Over the weekend, the Wall Street Journal published an op-ed by Joseph Epstein titled "Is There a Doctor in the White House? Not if You Need an M.D.," where Epstein called for incoming First Lady Dr. Jill Biden to drop her Dr. title. The piece was roundly criticised on social media for being misogynistic—and has now received a public response from former First Lady Michelle Obama, who called Epstein's request out for what it is: sexist.
For context, the first sentence of Epstein's piece alone is patronising and dismissive, with Epstein writing: "Madame First Lady—Mrs. Biden—Jill—kiddo: a bit of advice on what may seem like a small but I think is a not unimportant matter. Any chance you might drop the 'Dr.' before your name? 'Dr. Jill Biden' sounds and feels fraudulent, not to say a touch comic. Your degree is, I believe, an Ed.D., a doctor of education, earned at the University of Delaware through a dissertation with the unpromising title 'Student Retention at the Community College Level: Meeting Students’ Needs.' A wise man once said that no one should call himself 'Dr.' unless he has delivered a child. Think about it, Dr. Jill, and forthwith drop the doc."
Obama took aim at anyone trying to discredit Biden's or indeed any woman's accomplishments in her Instagram response. She wrote:
For eight years, I saw Dr. Jill Biden do what a lot of professional women do—successfully manage more than one responsibility at a time, from her teaching duties to her official obligations in the White House to her roles as a mother, wife, and friend. And right now, we’re all seeing what also happens to so many professional women, whether their titles are Dr., Ms., Mrs., or even First Lady: All too often, our accomplishments are met with skepticism, even derision. We’re doubted by those who choose the weakness of ridicule over the strength of respect. And yet somehow, their words can stick—after decades of work, we’re forced to prove ourselves all over again.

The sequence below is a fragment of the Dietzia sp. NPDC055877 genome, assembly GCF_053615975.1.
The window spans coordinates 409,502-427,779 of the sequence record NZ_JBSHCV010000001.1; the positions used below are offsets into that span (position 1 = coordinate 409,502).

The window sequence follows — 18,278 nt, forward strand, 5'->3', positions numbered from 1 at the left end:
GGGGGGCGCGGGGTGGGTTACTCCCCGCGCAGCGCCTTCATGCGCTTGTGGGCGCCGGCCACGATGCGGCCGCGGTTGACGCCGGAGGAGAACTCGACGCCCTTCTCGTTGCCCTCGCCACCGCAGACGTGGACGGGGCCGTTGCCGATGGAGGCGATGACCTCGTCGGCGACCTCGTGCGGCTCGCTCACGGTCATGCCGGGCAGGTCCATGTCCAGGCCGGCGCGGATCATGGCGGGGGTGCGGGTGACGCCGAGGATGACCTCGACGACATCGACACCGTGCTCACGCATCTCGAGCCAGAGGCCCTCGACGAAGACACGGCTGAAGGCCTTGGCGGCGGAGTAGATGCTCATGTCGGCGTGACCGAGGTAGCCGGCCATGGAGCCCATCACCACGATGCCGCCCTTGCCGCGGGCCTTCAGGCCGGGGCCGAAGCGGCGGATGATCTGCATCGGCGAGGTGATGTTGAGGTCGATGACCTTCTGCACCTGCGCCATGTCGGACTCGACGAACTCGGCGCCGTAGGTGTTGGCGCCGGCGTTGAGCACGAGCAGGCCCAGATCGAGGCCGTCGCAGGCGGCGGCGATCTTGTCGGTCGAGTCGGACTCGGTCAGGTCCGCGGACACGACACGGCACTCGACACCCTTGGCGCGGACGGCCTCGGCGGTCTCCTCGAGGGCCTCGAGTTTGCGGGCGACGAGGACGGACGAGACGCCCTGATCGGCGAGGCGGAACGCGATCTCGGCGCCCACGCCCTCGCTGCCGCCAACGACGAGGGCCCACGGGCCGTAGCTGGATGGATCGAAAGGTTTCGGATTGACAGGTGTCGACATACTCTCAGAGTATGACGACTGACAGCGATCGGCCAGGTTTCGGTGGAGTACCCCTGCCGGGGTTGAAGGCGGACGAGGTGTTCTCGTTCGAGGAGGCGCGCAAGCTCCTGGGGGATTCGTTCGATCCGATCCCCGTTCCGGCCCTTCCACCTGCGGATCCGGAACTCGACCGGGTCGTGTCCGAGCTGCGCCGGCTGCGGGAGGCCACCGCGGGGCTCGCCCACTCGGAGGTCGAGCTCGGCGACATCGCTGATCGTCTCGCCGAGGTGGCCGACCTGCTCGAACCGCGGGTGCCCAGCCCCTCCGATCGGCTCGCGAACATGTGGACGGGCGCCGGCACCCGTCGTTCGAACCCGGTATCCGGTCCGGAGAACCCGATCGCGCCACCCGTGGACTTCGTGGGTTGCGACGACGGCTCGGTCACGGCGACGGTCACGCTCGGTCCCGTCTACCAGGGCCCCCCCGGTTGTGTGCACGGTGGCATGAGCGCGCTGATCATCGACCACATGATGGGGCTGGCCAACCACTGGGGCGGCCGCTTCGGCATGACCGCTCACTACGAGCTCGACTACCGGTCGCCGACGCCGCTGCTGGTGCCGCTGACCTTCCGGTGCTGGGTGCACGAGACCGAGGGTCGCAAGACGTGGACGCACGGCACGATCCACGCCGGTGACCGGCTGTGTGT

Is this really the example we want to set for the next generation?
Dr. Biden gives us a better example. And this is why I feel so strongly that we could not ask for a better First Lady. She will be a terrific role model not just for young girls but for all of us, wearing her accomplishments with grace, good humour, and yes, pride. I’m thrilled that the world will see what I have come to know—a brilliant woman who has distinguished herself in her profession and with the life she lives every day, always seeking to lift others up, rather than tearing them down.
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